The Rocky Mountain Network includes six national parks located in the central and southern Rocky Mountain Cordillera, roughly along a NNW–SSE axis that follows the Continental Divide for more than 720 miles. Network parks include some of the nation’s most iconic parks such as Glacier and Rocky Mountain National Parks and Little Bighorn Battlefield National Monument. It also includes equally beautiful but perhaps lesser known sites which commemorate our natural and cultural heritage.
Three network parks—Grant-Kohrs Ranch National Historic Site, Little Bighorn Battlefield National Monument, and Florissant Fossil Beds National Monument—are relatively small in acreage and were established primarily to protect cultural, historical and paleontological resources.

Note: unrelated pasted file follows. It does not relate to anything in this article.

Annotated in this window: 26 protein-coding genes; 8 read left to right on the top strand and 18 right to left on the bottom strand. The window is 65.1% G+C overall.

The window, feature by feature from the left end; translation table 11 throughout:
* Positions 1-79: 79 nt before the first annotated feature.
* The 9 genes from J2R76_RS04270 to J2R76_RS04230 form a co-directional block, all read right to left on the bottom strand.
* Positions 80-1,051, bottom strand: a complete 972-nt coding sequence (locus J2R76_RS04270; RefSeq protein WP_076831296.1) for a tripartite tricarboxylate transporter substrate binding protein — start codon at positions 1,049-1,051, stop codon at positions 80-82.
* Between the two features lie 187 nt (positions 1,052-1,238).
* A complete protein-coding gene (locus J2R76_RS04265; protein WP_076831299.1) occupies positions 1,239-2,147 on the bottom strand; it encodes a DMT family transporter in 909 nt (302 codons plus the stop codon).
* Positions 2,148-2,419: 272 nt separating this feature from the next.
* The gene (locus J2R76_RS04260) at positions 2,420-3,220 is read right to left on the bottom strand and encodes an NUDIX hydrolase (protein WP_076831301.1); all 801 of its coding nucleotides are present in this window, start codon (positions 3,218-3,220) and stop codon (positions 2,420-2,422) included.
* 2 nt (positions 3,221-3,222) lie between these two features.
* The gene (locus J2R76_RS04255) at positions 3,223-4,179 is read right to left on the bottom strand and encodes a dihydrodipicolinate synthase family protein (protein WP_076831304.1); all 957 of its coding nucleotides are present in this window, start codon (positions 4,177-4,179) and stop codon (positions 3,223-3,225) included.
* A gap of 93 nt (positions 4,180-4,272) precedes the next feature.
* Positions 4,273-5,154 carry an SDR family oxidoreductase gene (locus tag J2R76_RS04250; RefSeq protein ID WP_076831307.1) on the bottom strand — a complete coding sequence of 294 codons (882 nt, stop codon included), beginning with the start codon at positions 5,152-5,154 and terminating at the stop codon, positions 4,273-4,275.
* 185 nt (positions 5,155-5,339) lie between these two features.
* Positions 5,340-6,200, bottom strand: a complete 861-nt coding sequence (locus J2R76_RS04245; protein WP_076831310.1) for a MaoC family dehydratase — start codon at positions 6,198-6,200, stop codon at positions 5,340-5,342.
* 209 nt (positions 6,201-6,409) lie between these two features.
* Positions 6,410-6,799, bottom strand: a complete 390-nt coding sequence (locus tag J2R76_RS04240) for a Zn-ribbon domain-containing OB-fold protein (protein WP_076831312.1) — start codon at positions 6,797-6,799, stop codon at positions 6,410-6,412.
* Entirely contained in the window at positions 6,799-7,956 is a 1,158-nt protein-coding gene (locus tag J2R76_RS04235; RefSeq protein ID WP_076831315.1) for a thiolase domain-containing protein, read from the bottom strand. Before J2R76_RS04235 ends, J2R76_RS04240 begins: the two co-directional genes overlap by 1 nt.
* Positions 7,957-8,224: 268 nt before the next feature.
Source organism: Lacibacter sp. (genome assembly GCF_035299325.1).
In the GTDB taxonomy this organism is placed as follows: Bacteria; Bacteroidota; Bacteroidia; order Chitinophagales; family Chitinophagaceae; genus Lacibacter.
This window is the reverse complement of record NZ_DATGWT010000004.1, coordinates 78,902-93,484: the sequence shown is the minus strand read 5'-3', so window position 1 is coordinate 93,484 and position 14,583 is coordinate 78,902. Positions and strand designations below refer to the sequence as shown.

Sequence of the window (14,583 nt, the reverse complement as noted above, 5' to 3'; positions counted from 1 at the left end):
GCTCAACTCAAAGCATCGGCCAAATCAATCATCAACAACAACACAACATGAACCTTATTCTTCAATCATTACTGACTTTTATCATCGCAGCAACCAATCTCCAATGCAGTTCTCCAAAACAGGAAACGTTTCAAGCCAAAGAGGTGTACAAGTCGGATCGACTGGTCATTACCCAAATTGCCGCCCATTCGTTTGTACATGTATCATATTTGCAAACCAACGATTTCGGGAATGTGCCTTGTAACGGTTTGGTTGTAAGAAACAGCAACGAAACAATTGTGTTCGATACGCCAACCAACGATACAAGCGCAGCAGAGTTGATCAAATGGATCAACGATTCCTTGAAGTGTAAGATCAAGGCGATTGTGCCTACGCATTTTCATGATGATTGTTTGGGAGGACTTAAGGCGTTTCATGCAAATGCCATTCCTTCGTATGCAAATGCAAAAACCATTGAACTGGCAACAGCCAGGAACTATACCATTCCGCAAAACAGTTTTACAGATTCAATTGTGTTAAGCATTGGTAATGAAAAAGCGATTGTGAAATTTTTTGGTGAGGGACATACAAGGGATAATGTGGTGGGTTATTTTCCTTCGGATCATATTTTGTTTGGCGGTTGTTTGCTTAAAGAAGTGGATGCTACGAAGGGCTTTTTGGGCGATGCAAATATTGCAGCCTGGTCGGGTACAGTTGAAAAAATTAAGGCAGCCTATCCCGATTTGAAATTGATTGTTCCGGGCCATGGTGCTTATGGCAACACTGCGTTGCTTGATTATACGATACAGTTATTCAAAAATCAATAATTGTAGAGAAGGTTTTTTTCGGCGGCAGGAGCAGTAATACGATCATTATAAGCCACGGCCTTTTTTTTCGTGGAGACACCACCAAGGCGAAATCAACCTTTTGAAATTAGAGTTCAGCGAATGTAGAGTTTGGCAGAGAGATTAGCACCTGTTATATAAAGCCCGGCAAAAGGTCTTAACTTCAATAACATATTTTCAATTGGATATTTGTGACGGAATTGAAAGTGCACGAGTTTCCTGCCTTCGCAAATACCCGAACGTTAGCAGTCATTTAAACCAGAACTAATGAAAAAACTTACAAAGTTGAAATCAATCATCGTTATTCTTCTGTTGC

Three network parks—Glacier National Park, Great Sand Dunes National Park and Preserve, and Rocky Mountain National Park—are much larger and were established to protect natural resources and ecosystems. These three parks comprise over 99% of the network’s 1,436,192 acres (581,206 ha).
Although these six National Park Service units span an extremely diverse region, they share ecological similarities and have a tradition of working together. To learn more about a specific park, choose from the photos in the parks sections below.
We also partner with scientists from other networks and NPS programs, from other agencies, and from colleges and universities. To learn more about a specific Rocky Mountain Network partner, choose from the photos in the partners section below.
Last updated: November 13, 2018